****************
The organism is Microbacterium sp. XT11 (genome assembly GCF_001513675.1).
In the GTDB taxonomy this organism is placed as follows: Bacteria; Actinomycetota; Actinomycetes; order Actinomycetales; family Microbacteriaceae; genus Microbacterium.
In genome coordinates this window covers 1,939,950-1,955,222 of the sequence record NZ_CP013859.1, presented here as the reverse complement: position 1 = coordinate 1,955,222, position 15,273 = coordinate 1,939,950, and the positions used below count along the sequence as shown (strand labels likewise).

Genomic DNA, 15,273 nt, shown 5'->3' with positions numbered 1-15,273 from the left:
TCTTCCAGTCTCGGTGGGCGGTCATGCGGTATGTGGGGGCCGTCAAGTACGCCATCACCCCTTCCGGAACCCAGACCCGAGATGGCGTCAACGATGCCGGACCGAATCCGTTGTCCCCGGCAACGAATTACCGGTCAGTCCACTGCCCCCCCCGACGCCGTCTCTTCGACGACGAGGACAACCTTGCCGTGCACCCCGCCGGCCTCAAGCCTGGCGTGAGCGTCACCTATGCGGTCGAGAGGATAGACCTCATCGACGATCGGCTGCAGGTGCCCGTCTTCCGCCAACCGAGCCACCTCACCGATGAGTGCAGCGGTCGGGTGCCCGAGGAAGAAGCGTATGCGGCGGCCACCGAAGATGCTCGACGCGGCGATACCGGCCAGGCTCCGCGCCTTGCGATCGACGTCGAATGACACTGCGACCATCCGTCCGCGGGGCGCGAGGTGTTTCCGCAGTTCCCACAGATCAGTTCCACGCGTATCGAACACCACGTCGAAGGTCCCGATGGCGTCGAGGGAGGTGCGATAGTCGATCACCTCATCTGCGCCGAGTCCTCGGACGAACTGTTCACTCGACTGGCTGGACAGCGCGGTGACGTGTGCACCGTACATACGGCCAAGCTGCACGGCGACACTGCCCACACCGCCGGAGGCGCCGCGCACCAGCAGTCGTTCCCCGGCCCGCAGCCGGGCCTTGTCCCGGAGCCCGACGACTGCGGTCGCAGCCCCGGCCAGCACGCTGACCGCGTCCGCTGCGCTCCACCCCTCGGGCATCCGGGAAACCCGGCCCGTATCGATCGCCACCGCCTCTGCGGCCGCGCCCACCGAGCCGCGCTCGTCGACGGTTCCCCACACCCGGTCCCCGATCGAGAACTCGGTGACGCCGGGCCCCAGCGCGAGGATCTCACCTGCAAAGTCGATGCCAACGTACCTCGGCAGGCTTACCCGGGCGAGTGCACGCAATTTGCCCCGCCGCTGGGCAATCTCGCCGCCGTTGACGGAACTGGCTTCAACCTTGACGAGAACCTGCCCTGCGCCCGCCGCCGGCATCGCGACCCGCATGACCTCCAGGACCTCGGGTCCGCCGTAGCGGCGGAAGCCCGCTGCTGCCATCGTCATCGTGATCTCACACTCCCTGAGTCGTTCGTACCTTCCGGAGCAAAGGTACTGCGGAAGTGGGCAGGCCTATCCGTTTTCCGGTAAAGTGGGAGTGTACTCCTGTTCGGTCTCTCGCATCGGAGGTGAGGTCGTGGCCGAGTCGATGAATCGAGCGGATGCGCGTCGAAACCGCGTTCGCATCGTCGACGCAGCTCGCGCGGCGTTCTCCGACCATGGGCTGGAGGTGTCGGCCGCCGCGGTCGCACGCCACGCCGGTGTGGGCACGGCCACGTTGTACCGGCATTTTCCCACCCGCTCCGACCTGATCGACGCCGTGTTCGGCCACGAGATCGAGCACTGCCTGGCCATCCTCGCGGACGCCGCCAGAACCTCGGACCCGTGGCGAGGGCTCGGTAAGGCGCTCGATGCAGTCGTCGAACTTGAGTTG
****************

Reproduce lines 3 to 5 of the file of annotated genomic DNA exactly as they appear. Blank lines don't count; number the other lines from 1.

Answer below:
In genome coordinates this window covers 1,939,950-1,955,222 of the sequence record NZ_CP013859.1, presented here as the reverse complement: position 1 = coordinate 1,955,222, position 15,273 = coordinate 1,939,950, and the positions used below count along the sequence as shown (strand labels likewise).

Genomic DNA, 15,273 nt, shown 5'->3' with positions numbered 1-15,273 from the left:
TCTTCCAGTCTCGGTGGGCGGTCATGCGGTATGTGGGGGCCGTCAAGTACGCCATCACCCCTTCCGGAACCCAGACCCGAGATGGCGTCAACGATGCCGGACCGAATCCGTTGTCCCCGGCAACGAATTACCGGTCAGTCCACTGCCCCCCCCGACGCCGTCTCTTCGACGACGAGGACAACCTTGCCGTGCACCCCGCCGGCCTCAAGCCTGGCGTGAGCGTCACCTATGCGGTCGAGAGGATAGACCTCATCGACGATCGGCTGCAGGTGCCCGTCTTCCGCCAACCGAGCCACCTCACCGATGAGTGCAGCGGTCGGGTGCCCGAGGAAGAAGCGTATGCGGCGGCCACCGAAGATGCTCGACGCGGCGATACCGGCCAGGCTCCGCGCCTTGCGATCGACGTCGAATGACACTGCGACCATCCGTCCGCGGGGCGCGAGGTGTTTCCGCAGTTCCCACAGATCAGTTCCACGCGTATCGAACACCACGTCGAAGGTCCCGATGGCGTCGAGGGAGGTGCGATAGTCGATCACCTCATCTGCGCCGAGTCCTCGGACGAACTGTTCACTCGACTGGCTGGACAGCGCGGTGACGTGTGCACCGTACATACGGCCAAGCTGCACGGCGACACTGCCCACACCGCCGGAGGCGCCGCGCACCAGCAGTCGTTCCCCGGCCCGCAGCCGGGCCTTGTCCCGGAGCCCGACGACTGCGGTCGCAGCCCCGGCCAGCACGCTGACCGCGTCCGCTGCGCTCCACCCCTCGGGCATCCGGGAAACCCGGCCCGTATCGATCGCCACCGCCTCTGCGGCCGCGCCCACCGAGCCGCGCTCGTCGACGGTTCCCCACACCCGGTCCCCGATCGAGAACTCGGTGACGCCGGGCCCCAGCGCGAGGATCTCACCTGCAAAGTCGATGCCAACGTACCTCGGCAGGCTTACCCGGGCGAGTGCACGCAATTTGCCCCGCCGCTGGGCAATCTCGCCGCCGTTGACGGAACTGGCTTCAACCTTGACGAGAACCTGCCCTGCGCCCGCCGCCGGCATCGCGACCCGCATGACCTCCAGGACCTCGGGTCCGCCGTAGCGGCGGAAGCCCGCTGCTGCCATCGTCATCGTGATCTCACACTCCCTGAGTCGTTCGTACCTTCCGGAGCAAAGGTACTGCGGAAGTGGGCAGGCCTATCCGTTTTCCGGTAAAGTGGGAGTGTACTCCTGTTCGGTCTCTCGCATCGGAGGTGAGGTCGTGGCCGAGTCGATGAATCGAGCGGATGCGCGTCGAAACCGCGTTCGCATCGTCGACGCAGCTCGCGCGGCGTTCTCCGACCATGGGCTGGAGGTGTCGGCCGCCGCGGTCGCACGCCACGCCGGTGTGGGCACGGCCACGTTGTACCGGCATTTTCCCACCCGCTCCGACCTGATCGACGCCGTGTTCGGCCACGAGATCGAGCACTGCCTGGCCATCCTCGCGGACGCCGCCAGAACCTCGGACCCGTGGCGAGGGCTCGGTAAGGCGCTCGATGCAGTCGTCGAACTTGAGTTG